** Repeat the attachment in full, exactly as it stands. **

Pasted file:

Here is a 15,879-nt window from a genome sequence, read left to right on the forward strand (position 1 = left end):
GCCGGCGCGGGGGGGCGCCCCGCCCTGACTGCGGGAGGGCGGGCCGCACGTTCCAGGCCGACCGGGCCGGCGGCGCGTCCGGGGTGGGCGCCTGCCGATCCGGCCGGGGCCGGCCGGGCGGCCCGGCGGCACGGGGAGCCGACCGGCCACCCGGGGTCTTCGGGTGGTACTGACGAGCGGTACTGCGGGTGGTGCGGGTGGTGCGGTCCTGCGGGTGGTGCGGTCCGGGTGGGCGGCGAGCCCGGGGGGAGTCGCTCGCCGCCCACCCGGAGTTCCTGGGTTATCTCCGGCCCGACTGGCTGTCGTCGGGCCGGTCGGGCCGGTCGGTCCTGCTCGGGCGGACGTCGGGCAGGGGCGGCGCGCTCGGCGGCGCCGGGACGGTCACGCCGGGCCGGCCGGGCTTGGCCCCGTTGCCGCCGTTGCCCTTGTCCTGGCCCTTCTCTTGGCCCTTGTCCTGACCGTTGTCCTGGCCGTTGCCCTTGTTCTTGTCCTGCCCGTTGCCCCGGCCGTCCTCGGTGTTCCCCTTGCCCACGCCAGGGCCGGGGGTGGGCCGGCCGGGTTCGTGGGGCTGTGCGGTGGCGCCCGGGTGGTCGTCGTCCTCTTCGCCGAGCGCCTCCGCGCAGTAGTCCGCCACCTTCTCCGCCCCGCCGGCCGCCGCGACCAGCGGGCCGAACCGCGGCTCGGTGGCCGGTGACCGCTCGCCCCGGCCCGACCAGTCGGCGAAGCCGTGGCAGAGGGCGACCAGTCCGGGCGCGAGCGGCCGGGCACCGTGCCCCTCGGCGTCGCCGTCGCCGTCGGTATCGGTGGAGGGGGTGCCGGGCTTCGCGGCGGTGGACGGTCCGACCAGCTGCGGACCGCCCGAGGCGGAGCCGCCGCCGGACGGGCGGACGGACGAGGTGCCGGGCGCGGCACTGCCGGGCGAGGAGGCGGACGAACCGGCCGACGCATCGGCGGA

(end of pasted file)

Here is a 15,879-nt window from a genome sequence, read left to right on the forward strand (position 1 = left end):
GCCGGCGCGGGGGGGCGCCCCGCCCTGACTGCGGGAGGGCGGGCCGCACGTTCCAGGCCGACCGGGCCGGCGGCGCGTCCGGGGTGGGCGCCTGCCGATCCGGCCGGGGCCGGCCGGGCGGCCCGGCGGCACGGGGAGCCGACCGGCCACCCGGGGTCTTCGGGTGGTACTGACGAGCGGTACTGCGGGTGGTGCGGGTGGTGCGGTCCTGCGGGTGGTGCGGTCCGGGTGGGCGGCGAGCCCGGGGGGAGTCGCTCGCCGCCCACCCGGAGTTCCTGGGTTATCTCCGGCCCGACTGGCTGTCGTCGGGCCGGTCGGGCCGGTCGGTCCTGCTCGGGCGGACGTCGGGCAGGGGCGGCGCGCTCGGCGGCGCCGGGACGGTCACGCCGGGCCGGCCGGGCTTGGCCCCGTTGCCGCCGTTGCCCTTGTCCTGGCCCTTCTCTTGGCCCTTGTCCTGACCGTTGTCCTGGCCGTTGCCCTTGTTCTTGTCCTGCCCGTTGCCCCGGCCGTCCTCGGTGTTCCCCTTGCCCACGCCAGGGCCGGGGGTGGGCCGGCCGGGTTCGTGGGGCTGTGCGGTGGCGCCCGGGTGGTCGTCGTCCTCTTCGCCGAGCGCCTCCGCGCAGTAGTCCGCCACCTTCTCCGCCCCGCCGGCCGCCGCGACCAGCGGGCCGAACCGCGGCTCGGTGGCCGGTGACCGCTCGCCCCGGCCCGACCAGTCGGCGAAGCCGTGGCAGAGGGCGACCAGTCCGGGCGCGAGCGGCCGGGCACCGTGCCCCTCGGCGTCGCCGTCGCCGTCGGTATCGGTGGAGGGGGTGCCGGGCTTCGCGGCGGTGGACGGTCCGACCAGCTGCGGACCGCCCGAGGCGGAGCCGCCGCCGGACGGGCGGACGGACGAGGTGCCGGGCGCGGCACTGCCGGGCGAGGAGGCGGACGAACCGGCCGACGCATCGGCGGA